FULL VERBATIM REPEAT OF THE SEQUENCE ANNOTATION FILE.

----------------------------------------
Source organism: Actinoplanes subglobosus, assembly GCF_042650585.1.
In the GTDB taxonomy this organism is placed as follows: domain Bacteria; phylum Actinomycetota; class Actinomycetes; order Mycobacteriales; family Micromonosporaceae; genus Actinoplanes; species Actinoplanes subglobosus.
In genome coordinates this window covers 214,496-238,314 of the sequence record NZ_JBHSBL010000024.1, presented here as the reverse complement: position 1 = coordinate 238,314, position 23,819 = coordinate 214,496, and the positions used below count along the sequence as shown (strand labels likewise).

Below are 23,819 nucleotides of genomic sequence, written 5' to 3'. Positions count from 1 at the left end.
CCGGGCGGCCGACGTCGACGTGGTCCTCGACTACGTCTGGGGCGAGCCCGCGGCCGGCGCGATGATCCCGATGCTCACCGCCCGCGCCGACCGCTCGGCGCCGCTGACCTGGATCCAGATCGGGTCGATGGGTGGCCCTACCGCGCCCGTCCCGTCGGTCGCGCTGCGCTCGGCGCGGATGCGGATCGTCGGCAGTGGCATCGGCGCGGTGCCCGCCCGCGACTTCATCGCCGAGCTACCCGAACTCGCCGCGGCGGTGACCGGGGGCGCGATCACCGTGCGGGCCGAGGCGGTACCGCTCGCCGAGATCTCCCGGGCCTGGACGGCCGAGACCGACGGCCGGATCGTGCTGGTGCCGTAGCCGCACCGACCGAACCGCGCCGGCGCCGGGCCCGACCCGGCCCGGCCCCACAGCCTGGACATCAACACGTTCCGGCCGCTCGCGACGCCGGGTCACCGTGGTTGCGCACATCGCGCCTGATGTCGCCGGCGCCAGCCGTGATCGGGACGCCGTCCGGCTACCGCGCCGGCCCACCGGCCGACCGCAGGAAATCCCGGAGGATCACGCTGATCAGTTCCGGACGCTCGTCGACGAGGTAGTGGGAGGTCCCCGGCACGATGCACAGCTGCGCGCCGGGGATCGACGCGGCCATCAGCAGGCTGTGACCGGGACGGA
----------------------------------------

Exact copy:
Source organism: Actinoplanes subglobosus, assembly GCF_042650585.1.
In the GTDB taxonomy this organism is placed as follows: domain Bacteria; phylum Actinomycetota; class Actinomycetes; order Mycobacteriales; family Micromonosporaceae; genus Actinoplanes; species Actinoplanes subglobosus.
In genome coordinates this window covers 214,496-238,314 of the sequence record NZ_JBHSBL010000024.1, presented here as the reverse complement: position 1 = coordinate 238,314, position 23,819 = coordinate 214,496, and the positions used below count along the sequence as shown (strand labels likewise).

Below are 23,819 nucleotides of genomic sequence, written 5' to 3'. Positions count from 1 at the left end.
CCGGGCGGCCGACGTCGACGTGGTCCTCGACTACGTCTGGGGCGAGCCCGCGGCCGGCGCGATGATCCCGATGCTCACCGCCCGCGCCGACCGCTCGGCGCCGCTGACCTGGATCCAGATCGGGTCGATGGGTGGCCCTACCGCGCCCGTCCCGTCGGTCGCGCTGCGCTCGGCGCGGATGCGGATCGTCGGCAGTGGCATCGGCGCGGTGCCCGCCCGCGACTTCATCGCCGAGCTACCCGAACTCGCCGCGGCGGTGACCGGGGGCGCGATCACCGTGCGGGCCGAGGCGGTACCGCTCGCCGAGATCTCCCGGGCCTGGACGGCCGAGACCGACGGCCGGATCGTGCTGGTGCCGTAGCCGCACCGACCGAACCGCGCCGGCGCCGGGCCCGACCCGGCCCGGCCCCACAGCCTGGACATCAACACGTTCCGGCCGCTCGCGACGCCGGGTCACCGTGGTTGCGCACATCGCGCCTGATGTCGCCGGCGCCAGCCGTGATCGGGACGCCGTCCGGCTACCGCGCCGGCCCACCGGCCGACCGCAGGAAATCCCGGAGGATCACGCTGATCAGTTCCGGACGCTCGTCGACGAGGTAGTGGGAGGTCCCCGGCACGATGCACAGCTGCGCGCCGGGGATCGACGCGGCCATCAGCAGGCTGTGACCGGGACGGA